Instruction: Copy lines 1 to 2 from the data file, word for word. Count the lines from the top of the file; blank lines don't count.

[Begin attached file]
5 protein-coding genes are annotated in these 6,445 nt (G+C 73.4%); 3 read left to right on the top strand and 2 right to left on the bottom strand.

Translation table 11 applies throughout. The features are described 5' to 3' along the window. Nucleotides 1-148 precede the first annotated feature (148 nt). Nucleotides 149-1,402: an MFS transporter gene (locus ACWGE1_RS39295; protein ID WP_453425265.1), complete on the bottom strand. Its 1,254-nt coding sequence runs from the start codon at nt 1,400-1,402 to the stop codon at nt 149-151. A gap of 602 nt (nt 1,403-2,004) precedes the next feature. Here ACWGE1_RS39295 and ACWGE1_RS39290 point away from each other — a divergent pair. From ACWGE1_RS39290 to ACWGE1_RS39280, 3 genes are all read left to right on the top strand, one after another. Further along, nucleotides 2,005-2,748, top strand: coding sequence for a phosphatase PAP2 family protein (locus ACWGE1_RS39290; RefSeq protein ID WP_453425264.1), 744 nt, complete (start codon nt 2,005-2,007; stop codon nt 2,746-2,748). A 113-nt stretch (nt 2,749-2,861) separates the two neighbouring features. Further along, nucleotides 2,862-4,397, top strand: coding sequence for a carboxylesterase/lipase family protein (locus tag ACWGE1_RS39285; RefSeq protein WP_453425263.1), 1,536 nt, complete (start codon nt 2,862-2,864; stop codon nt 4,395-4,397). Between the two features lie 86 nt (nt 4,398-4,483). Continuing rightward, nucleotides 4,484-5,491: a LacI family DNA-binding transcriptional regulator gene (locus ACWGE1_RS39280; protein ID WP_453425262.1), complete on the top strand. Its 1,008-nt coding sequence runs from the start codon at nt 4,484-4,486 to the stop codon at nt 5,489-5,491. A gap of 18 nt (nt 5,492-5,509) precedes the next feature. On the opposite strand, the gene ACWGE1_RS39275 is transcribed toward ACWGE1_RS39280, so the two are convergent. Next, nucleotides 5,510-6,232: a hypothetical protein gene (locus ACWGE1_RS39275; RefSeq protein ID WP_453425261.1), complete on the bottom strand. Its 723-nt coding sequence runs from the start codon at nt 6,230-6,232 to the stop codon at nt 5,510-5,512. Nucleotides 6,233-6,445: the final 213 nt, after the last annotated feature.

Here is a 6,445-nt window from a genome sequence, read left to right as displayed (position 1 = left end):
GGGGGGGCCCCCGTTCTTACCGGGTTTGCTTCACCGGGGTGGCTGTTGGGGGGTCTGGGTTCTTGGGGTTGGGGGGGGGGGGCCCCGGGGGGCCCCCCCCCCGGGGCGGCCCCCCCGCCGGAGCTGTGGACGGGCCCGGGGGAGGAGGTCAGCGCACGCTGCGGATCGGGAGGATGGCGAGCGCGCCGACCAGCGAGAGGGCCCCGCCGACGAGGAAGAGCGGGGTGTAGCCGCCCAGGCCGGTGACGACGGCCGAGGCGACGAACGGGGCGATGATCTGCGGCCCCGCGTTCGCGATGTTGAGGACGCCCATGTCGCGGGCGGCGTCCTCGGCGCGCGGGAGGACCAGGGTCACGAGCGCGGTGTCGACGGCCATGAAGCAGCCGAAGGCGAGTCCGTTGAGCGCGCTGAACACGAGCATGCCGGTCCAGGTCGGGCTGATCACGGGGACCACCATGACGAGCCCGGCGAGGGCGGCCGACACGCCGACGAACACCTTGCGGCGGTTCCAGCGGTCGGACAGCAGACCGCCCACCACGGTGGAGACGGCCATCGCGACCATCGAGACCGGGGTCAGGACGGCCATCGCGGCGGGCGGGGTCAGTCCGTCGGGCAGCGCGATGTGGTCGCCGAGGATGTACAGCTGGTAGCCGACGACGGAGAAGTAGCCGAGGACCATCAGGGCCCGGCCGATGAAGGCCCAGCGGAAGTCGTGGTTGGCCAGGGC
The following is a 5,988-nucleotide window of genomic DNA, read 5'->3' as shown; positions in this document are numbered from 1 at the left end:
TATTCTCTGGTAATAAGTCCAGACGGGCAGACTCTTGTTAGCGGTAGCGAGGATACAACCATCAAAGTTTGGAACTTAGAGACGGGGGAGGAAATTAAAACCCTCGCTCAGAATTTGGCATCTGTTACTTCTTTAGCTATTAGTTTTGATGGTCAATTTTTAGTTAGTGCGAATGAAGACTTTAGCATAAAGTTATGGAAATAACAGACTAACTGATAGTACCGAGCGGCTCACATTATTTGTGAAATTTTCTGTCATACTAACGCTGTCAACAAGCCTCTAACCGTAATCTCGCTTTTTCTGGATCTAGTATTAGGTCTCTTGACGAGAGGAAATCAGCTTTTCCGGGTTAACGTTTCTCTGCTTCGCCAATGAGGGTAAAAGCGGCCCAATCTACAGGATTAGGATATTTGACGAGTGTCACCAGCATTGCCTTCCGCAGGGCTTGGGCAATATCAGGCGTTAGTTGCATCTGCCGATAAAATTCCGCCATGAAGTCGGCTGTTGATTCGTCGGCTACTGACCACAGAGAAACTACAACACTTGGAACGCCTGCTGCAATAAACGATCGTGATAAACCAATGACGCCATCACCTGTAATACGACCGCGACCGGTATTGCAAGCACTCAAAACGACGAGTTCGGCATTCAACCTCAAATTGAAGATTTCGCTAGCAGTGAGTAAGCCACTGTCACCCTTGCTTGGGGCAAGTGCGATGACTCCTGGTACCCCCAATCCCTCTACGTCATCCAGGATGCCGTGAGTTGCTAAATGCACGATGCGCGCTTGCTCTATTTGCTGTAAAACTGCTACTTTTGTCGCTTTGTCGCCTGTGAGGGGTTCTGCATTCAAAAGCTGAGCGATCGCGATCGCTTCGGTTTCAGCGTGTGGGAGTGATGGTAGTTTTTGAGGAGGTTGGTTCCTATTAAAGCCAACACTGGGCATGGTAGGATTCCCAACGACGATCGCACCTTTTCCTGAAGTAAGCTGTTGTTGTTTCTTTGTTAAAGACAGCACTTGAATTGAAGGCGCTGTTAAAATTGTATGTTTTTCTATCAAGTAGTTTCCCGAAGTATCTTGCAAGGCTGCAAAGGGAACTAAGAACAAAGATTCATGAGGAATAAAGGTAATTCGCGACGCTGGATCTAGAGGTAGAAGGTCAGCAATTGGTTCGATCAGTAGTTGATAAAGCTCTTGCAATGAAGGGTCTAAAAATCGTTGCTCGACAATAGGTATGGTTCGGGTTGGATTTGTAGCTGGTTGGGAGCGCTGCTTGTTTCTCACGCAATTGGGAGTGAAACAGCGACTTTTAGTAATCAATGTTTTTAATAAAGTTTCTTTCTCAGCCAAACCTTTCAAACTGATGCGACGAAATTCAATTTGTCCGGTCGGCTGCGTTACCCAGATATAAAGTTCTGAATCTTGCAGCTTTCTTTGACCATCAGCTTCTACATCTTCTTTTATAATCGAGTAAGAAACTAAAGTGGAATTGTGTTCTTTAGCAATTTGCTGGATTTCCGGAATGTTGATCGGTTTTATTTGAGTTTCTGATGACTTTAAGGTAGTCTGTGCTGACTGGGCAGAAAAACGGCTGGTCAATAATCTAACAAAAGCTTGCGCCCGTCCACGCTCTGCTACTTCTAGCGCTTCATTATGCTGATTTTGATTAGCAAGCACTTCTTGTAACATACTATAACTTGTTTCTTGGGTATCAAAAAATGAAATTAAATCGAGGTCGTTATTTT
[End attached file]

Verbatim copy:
5 protein-coding genes are annotated in these 6,445 nt (G+C 73.4%); 3 read left to right on the top strand and 2 right to left on the bottom strand.

Translation table 11 applies throughout. The features are described 5' to 3' along the window. Nucleotides 1-148 precede the first annotated feature (148 nt). Nucleotides 149-1,402: an MFS transporter gene (locus ACWGE1_RS39295; protein ID WP_453425265.1), complete on the bottom strand. Its 1,254-nt coding sequence runs from the start codon at nt 1,400-1,402 to the stop codon at nt 149-151. A gap of 602 nt (nt 1,403-2,004) precedes the next feature. Here ACWGE1_RS39295 and ACWGE1_RS39290 point away from each other — a divergent pair. From ACWGE1_RS39290 to ACWGE1_RS39280, 3 genes are all read left to right on the top strand, one after another. Further along, nucleotides 2,005-2,748, top strand: coding sequence for a phosphatase PAP2 family protein (locus ACWGE1_RS39290; RefSeq protein ID WP_453425264.1), 744 nt, complete (start codon nt 2,005-2,007; stop codon nt 2,746-2,748). A 113-nt stretch (nt 2,749-2,861) separates the two neighbouring features. Further along, nucleotides 2,862-4,397, top strand: coding sequence for a carboxylesterase/lipase family protein (locus tag ACWGE1_RS39285; RefSeq protein WP_453425263.1), 1,536 nt, complete (start codon nt 2,862-2,864; stop codon nt 4,395-4,397). Between the two features lie 86 nt (nt 4,398-4,483). Continuing rightward, nucleotides 4,484-5,491: a LacI family DNA-binding transcriptional regulator gene (locus ACWGE1_RS39280; protein ID WP_453425262.1), complete on the top strand. Its 1,008-nt coding sequence runs from the start codon at nt 4,484-4,486 to the stop codon at nt 5,489-5,491. A gap of 18 nt (nt 5,492-5,509) precedes the next feature. On the opposite strand, the gene ACWGE1_RS39275 is transcribed toward ACWGE1_RS39280, so the two are convergent. Next, nucleotides 5,510-6,232: a hypothetical protein gene (locus ACWGE1_RS39275; RefSeq protein ID WP_453425261.1), complete on the bottom strand. Its 723-nt coding sequence runs from the start codon at nt 6,230-6,232 to the stop codon at nt 5,510-5,512. Nucleotides 6,233-6,445: the final 213 nt, after the last annotated feature.